Airplane Baby Named Pawan-deep

plane

On the morning of August 27, 2008, a woman aboard a Cathay Pacific flight from Hong Kong to Adelaide went into labor. Paramjit Kaur gave birth to a baby boy over Northwest Territory, and the plane made an emergency landing at Darwin airport.

A day later, Paramjit and her husband, Jagtar Jaswal, announced that they’d decided to name the baby Pawan-deep Jaswal

His parents said Pawan-deep meant “ocean and air”, in reference to his unusual place of birth.

The name Pawan comes from Sanskrit and does indeed mean “wind.” But Deep (also spelled Dip) typically refers to a “lamp” or a “light,” as in the names Amandeep and Jagdeep, so I’m not sure where the definition “ocean” is coming from. (Maybe the parents spelled it d-e-e-p to coincide with the English word, making it a sort of poetic reference to the ocean?)

Source: Cunningham, Matt. “Miracle baby named after ocean and air.” NT News 29 Aug. 2008.

P.S. Want more airplane babies?

Name Quotes 87: Kamala, Simon, Genghis

From a recent CNN article about how to pronounce Sen. Kamala Harris’s name:

Harris wrote in the preface of her 2019 memoir, “The Truths We Hold,” “First, my name is pronounced ‘comma-la,’ like the punctuation mark. It means ‘lotus flower,’ which is a symbol of significance in Indian culture. A lotus grows underwater, its flower rising above the surface while its roots are planted firmly in the river bottom.

From a 1982 Washington Post article about actors Lucie Arnaz and Laurence Luckinbill:

Lucie Arnaz, whose illustrious pedigree is evident in her name, and actor Laurence Luckinbill were Simonized several years ago.

He was on Broadway doing Neil Simon’s “Chapter Two.” She was on Broadway doing Neil Simon’s “They’re Playing Our Song.” They met at Joe Allan’s, the famous Broadway restaurant, and started seeing each other entr’acte.

[…]

Twenty months ago, they had a son, whom they named…Simon.

From a 2015 Indian Express article in which Rebel Wilson talks about her name:

A little girl named Rebel sang at my parents’ wedding. My mum is really big on theme names like that – my sisters are called Liberty and Annachi, and my brother is Ryot. I did pretty well in comparison. I love it.

You can’t be a shrinking violet if you have a name like Rebel. It gives me an edge and helps me not give in to my fears. I try to live that way.

From a 1998 BBC article about All Saint singer Melanie Blatt:

Melanie and her boyfriend, musician Stuart Zender [of Jamiroquai], revealed in a magazine interview that they intend to name their daughter Lily Ella [sic]: Lily after the first flowers he bought her during their courtship and Ella after the music legend Ella Fitzgerald.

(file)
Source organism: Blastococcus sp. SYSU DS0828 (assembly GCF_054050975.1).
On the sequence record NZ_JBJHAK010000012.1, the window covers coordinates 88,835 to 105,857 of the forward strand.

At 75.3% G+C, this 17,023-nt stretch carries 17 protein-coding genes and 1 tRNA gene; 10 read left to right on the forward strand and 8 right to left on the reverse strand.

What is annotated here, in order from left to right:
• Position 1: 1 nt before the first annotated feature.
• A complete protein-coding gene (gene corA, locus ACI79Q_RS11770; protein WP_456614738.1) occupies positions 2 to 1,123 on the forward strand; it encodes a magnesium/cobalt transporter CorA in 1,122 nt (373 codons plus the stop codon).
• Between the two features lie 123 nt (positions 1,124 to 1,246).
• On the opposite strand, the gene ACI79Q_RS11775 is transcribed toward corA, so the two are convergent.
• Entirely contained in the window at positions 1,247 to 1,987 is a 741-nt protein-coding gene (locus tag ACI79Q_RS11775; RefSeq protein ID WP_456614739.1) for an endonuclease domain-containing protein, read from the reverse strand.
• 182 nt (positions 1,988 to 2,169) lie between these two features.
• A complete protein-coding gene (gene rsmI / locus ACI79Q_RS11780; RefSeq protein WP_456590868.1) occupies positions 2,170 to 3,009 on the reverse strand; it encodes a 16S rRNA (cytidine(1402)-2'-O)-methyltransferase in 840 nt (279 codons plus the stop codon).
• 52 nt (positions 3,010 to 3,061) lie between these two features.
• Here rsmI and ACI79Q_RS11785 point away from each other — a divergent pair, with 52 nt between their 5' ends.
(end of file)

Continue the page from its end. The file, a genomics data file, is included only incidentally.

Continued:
(Technically, her name is Lilyella.)

From a case study (pdf) of Amtrak’s automated customer service representative, “Julie,” launched in 2001:

Julie became popular with callers and even garnered national acclaim through blogs, YouTube videos, and as an answer on the TV quiz game show Who Wants to Be a Millionaire? Her persona was even featured on Saturday Night Live. “I’ve been surprised about how attached people have gotten to Amtrak Julie,” says the woman who provides the voice of Julie, Julie Stinneford. “I find it funny. Because they’re not really talking to me. They’re talking to a computer.”

From a 2019 NPR interview with musical duo (and identical twins) Tegan and Sara, who originally called themselves “Sara and Tegan”:

We changed the name only because we had a manager [who] gave us one good piece of advice during that time. He said, “When people say ‘Sara and Tegan,’ it all blends together into one word and they don’t know what you’re saying. But if you say ‘Tegan and Sara,’ you have to enunciate. So I think you should switch your names around.” So we did.

From a recent Crunchyroll article about parents who named their son Asta after the anime character (Black Clover):

We came up with that name early on but had other names we considered like Natsu, Sora, Roxas, and Yuki.

From a 2007 Times Colonist [Victoria, British Columbia] article about unusual baby names:

The time was when naming a baby Conan or Calamity could doom a kid to years of schoolyard drubbings, but if Genghis Charm Usher’s experience is any indication, the times are changing.

Genghis, 13, can’t recall any friction caused by his unusual name, pointing out “that you don’t have to have a weird name to get teased.”

[…]

“I love my name. Once they get my name, they don’t forget it,” he says.